Taught Postgraduate Module Catalogue
PIED5566M Critical Security Studies
Module manager: Dr Jack Holland
Taught: invalid View Timetable
This module is not approved as an Elective
Module summaryThe module offers an introduction to the major theoretical and empirical debates that structure the Critical Security Studies subfield. In the first half, the module is organised around core questions in Critical Security Studies, such as: what is security; security for whom or for what; security from whom or from what; how should security be achieved; and is security possible? In the second half of the module, these theoretical and normative approaches are applied to a range of relevant contemporary case studies.
ObjectivesThe module aims to:
- provide students with an overview of the development of Critical Security Studies as an academic subdiscipline/subfield;
- assist students in further developing their theoretical vocabulary by introducing them to critical approaches to the study of security;
- challenge students to develop a critical approach to the study of security, questioning key assumptions and implications;
- introduce students to the thought and writings of seminal figures in Critical Security Studies;
- encourage students to read and critique the texts of those thinkers;
- enable students to analyse, understand and think critically about security issues of historical and contemporary significance;
By the end of the module students should be able to:
• demonstrate mastery of major debates in CSS, concerning both theoretical and substantive topic matter;
• demonstrate advanced familiarity with and critical engagement of central texts on key theoretical and empirical issues;
• be able to explain and present this knowledge and understanding in a persuasive and sustained way;
• analyse empirical security issues using a critical approach;
• critically evaluate security issues and policy using a critical approach;
• have the fundamental knowledge necessary to progress further into the subdiscipline/subfield of CSS.
The module is structured in two halves: (i) first, it considers core questions at the heart of CSS; before (ii) second, applying critical theoretical and normative approaches to a range of relevant contemporary case studies. This approach enables students to pursue a 'deepening' and 'broadening' of their understanding of security.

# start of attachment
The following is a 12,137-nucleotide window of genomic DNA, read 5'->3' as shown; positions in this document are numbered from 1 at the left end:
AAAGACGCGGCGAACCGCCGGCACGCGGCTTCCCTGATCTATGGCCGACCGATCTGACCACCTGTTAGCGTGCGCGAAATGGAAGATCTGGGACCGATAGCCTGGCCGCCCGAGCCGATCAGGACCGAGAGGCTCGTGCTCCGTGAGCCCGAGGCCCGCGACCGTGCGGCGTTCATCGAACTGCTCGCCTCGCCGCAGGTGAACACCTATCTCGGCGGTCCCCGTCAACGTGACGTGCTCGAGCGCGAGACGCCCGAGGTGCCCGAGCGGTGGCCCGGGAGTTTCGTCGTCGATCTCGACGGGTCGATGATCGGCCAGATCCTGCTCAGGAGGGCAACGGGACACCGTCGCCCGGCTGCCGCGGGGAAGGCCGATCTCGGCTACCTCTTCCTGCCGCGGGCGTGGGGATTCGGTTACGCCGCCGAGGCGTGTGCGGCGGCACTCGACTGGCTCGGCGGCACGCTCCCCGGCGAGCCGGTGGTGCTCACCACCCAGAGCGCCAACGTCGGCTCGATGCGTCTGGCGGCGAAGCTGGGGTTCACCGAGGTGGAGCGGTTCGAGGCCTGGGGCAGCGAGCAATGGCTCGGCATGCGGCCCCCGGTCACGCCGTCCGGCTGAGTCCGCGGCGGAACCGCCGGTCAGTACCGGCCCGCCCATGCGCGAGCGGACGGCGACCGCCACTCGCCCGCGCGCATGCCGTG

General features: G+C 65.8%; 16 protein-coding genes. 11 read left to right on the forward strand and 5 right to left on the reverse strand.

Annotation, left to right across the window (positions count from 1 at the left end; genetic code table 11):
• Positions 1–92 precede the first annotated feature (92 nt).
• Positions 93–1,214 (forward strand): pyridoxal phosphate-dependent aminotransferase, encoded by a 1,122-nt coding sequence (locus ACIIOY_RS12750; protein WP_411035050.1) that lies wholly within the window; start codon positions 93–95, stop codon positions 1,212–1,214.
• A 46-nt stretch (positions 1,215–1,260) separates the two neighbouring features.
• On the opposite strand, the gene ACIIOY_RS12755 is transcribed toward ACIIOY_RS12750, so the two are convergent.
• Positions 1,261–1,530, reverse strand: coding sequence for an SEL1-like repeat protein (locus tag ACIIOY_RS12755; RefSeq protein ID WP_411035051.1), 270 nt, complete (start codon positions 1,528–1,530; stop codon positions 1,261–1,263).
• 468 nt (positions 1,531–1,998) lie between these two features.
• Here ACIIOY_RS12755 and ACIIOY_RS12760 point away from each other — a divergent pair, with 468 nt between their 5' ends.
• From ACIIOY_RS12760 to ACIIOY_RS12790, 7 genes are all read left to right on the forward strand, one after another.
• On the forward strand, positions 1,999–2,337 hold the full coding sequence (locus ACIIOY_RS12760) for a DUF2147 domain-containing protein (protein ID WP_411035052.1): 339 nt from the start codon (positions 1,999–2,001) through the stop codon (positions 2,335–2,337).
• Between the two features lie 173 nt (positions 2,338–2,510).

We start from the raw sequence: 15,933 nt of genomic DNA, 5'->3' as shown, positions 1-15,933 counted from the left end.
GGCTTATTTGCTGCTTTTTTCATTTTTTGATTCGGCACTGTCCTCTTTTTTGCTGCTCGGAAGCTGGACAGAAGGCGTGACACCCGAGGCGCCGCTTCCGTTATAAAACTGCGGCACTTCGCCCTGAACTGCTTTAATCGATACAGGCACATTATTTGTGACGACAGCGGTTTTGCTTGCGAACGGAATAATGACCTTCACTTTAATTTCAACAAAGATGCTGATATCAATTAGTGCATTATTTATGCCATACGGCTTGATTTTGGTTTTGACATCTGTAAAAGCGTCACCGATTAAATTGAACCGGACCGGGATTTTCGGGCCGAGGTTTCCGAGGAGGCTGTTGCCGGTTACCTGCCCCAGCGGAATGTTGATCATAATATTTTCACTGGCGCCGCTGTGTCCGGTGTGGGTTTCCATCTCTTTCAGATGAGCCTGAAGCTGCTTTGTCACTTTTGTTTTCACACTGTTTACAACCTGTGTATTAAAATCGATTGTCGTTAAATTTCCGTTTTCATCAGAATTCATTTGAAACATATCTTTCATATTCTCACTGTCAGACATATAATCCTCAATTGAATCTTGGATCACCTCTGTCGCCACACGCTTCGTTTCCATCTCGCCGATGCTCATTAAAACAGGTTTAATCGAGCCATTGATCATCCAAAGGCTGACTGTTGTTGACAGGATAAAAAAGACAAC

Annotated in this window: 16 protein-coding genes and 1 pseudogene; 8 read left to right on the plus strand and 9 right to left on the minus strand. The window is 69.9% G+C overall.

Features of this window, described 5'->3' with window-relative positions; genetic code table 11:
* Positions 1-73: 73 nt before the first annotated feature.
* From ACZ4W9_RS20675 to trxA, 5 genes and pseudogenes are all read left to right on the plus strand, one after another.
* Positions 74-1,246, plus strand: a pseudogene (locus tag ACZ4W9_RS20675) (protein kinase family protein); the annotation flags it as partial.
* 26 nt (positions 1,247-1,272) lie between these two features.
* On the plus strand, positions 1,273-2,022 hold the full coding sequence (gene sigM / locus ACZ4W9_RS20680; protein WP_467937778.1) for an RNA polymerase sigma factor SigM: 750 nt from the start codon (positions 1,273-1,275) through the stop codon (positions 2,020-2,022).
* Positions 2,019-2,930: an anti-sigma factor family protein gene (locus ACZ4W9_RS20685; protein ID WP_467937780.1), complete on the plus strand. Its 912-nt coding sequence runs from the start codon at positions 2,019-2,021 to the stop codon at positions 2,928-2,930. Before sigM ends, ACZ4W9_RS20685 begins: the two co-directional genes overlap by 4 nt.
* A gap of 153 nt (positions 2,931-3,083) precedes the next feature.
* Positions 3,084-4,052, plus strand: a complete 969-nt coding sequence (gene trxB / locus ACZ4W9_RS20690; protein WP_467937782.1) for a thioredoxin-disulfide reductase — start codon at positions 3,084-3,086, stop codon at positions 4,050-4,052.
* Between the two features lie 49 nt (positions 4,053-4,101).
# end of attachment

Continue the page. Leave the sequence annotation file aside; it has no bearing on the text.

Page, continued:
The first half of the module will be structured around key questions posed in Jarvis, L. and Holland, J. (2014) Security: A Critical Introduction, Palgrave. Relevant questions may include, 'what is security?', 'what can we know about security?', 'whose security should be prioritised?', 'is security possible? and, is security desirable?'.
The second half of the module will make use of relevant contemporary security issues, allowing students to apply a critical approach to the study of some of the most pressing security issues in the world today. Relevant examples may be drawn from specific (counter-)terrorism or (counter-)radicalisation efforts, migration, climate change and environmental security, health, or conflict (post 9/11 and post Arab Spring).
Private studyStudents are required to read key texts before seminars in order to be prepared for seminar discussion. This requires careful and reflective reading, note-taking, as well as some additional exploration of secondary literature. This will involve the use of both reading lists and independent catalogue and database searches.
Seminars will be structured in 3 parts, with a division of labour on reading, designed to make it hard for students to 'free ride' and foster a peer culture of reading and discussion within the group.
Opportunities for Formative FeedbackStudents' progress will be monitored on a weekly basis by the following means:
1. Student contributions to seminar discussions (not assessed).
2. Assessment progress and preparation will be monitored by individual discussions with the module leader in academic support hours.
3. Compulsory essay preparation - 300-word introduction, 2-page bullet point plan, mini-bibliography of key texts. This will be due in week 6 and returned in week 7, with written feedback, as well as the opportunity for verbal feedback.
Reading listThe reading list is available from the Library website
Last updated: 12/12/2018 10:48:54
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